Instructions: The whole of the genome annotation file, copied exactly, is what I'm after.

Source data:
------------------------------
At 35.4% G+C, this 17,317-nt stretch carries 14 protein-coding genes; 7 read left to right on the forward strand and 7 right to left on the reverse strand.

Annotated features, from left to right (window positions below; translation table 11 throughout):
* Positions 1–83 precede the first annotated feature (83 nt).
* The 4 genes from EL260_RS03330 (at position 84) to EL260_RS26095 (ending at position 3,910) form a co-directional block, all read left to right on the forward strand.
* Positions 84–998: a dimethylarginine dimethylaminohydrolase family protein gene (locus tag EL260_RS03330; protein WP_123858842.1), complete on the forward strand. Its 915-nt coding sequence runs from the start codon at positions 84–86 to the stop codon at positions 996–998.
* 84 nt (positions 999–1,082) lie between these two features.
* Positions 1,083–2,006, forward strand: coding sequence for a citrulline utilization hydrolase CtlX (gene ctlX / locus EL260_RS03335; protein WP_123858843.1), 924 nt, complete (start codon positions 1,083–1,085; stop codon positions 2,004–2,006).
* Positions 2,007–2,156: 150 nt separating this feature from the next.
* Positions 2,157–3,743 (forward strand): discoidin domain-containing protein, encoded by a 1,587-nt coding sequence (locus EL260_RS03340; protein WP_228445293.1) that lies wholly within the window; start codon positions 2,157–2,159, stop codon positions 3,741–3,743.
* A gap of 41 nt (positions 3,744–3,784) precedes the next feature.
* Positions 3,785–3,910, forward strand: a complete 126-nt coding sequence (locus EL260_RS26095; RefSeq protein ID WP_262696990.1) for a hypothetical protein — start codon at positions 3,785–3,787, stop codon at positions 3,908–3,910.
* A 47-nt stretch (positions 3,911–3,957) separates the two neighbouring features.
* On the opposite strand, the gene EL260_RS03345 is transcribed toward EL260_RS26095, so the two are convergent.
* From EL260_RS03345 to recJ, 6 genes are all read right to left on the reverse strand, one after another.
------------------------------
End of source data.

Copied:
At 35.4% G+C, this 17,317-nt stretch carries 14 protein-coding genes; 7 read left to right on the forward strand and 7 right to left on the reverse strand.

Annotated features, from left to right (window positions below; translation table 11 throughout):
* Positions 1–83 precede the first annotated feature (83 nt).
* The 4 genes from EL260_RS03330 (at position 84) to EL260_RS26095 (ending at position 3,910) form a co-directional block, all read left to right on the forward strand.
* Positions 84–998: a dimethylarginine dimethylaminohydrolase family protein gene (locus tag EL260_RS03330; protein WP_123858842.1), complete on the forward strand. Its 915-nt coding sequence runs from the start codon at positions 84–86 to the stop codon at positions 996–998.
* 84 nt (positions 999–1,082) lie between these two features.
* Positions 1,083–2,006, forward strand: coding sequence for a citrulline utilization hydrolase CtlX (gene ctlX / locus EL260_RS03335; protein WP_123858843.1), 924 nt, complete (start codon positions 1,083–1,085; stop codon positions 2,004–2,006).
* Positions 2,007–2,156: 150 nt separating this feature from the next.
* Positions 2,157–3,743 (forward strand): discoidin domain-containing protein, encoded by a 1,587-nt coding sequence (locus EL260_RS03340; protein WP_228445293.1) that lies wholly within the window; start codon positions 2,157–2,159, stop codon positions 3,741–3,743.
* A gap of 41 nt (positions 3,744–3,784) precedes the next feature.
* Positions 3,785–3,910, forward strand: a complete 126-nt coding sequence (locus EL260_RS26095; RefSeq protein ID WP_262696990.1) for a hypothetical protein — start codon at positions 3,785–3,787, stop codon at positions 3,908–3,910.
* A 47-nt stretch (positions 3,911–3,957) separates the two neighbouring features.
* On the opposite strand, the gene EL260_RS03345 is transcribed toward EL260_RS26095, so the two are convergent.
* From EL260_RS03345 to recJ, 6 genes are all read right to left on the reverse strand, one after another.